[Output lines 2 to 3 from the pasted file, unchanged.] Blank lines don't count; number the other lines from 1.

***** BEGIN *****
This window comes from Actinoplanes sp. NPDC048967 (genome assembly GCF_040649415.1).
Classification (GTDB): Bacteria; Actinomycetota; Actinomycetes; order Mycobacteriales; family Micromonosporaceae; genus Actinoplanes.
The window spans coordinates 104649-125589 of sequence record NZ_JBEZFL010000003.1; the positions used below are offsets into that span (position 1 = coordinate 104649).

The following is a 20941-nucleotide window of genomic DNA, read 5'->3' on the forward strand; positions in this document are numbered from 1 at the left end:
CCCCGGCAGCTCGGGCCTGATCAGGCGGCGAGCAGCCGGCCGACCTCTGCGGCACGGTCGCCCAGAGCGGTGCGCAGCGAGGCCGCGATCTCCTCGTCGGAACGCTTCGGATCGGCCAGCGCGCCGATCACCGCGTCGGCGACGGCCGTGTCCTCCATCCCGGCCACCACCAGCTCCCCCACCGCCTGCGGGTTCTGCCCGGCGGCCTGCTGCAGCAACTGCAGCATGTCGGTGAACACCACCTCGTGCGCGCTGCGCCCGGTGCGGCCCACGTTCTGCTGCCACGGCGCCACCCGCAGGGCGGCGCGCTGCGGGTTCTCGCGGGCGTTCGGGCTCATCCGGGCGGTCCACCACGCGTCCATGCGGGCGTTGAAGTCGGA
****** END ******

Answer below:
Classification (GTDB): Bacteria; Actinomycetota; Actinomycetes; order Mycobacteriales; family Micromonosporaceae; genus Actinoplanes.
The window spans coordinates 104649-125589 of sequence record NZ_JBEZFL010000003.1; the positions used below are offsets into that span (position 1 = coordinate 104649).